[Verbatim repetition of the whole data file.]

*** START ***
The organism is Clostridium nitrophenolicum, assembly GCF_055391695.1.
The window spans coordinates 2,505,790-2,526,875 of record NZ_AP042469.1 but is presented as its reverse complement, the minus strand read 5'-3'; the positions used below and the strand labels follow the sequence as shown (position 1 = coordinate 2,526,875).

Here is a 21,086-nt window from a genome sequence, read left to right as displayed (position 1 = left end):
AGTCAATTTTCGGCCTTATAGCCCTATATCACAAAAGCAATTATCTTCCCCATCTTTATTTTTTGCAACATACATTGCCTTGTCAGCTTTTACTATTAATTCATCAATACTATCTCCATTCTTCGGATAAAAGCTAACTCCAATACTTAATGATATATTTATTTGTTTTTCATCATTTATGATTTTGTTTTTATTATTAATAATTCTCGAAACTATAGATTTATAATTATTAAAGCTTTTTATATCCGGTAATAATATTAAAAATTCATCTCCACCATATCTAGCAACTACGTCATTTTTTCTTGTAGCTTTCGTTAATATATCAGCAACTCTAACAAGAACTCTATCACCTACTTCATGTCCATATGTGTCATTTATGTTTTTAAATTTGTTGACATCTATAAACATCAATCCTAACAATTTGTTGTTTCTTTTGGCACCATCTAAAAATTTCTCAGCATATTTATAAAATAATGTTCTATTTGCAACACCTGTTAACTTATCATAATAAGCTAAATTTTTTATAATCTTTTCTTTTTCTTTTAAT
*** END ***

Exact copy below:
The organism is Clostridium nitrophenolicum, assembly GCF_055391695.1.
The window spans coordinates 2,505,790-2,526,875 of record NZ_AP042469.1 but is presented as its reverse complement, the minus strand read 5'-3'; the positions used below and the strand labels follow the sequence as shown (position 1 = coordinate 2,526,875).

Here is a 21,086-nt window from a genome sequence, read left to right as displayed (position 1 = left end):
AGTCAATTTTCGGCCTTATAGCCCTATATCACAAAAGCAATTATCTTCCCCATCTTTATTTTTTGCAACATACATTGCCTTGTCAGCTTTTACTATTAATTCATCAATACTATCTCCATTCTTCGGATAAAAGCTAACTCCAATACTTAATGATATATTTATTTGTTTTTCATCATTTATGATTTTGTTTTTATTATTAATAATTCTCGAAACTATAGATTTATAATTATTAAAGCTTTTTATATCCGGTAATAATATTAAAAATTCATCTCCACCATATCTAGCAACTACGTCATTTTTTCTTGTAGCTTTCGTTAATATATCAGCAACTCTAACAAGAACTCTATCACCTACTTCATGTCCATATGTGTCATTTATGTTTTTAAATTTGTTGACATCTATAAACATCAATCCTAACAATTTGTTGTTTCTTTTGGCACCATCTAAAAATTTCTCAGCATATTTATAAAATAATGTTCTATTTGCAACACCTGTTAACTTATCATAATAAGCTAAATTTTTTATAATCTTTTCTTTTTCTTTTAAT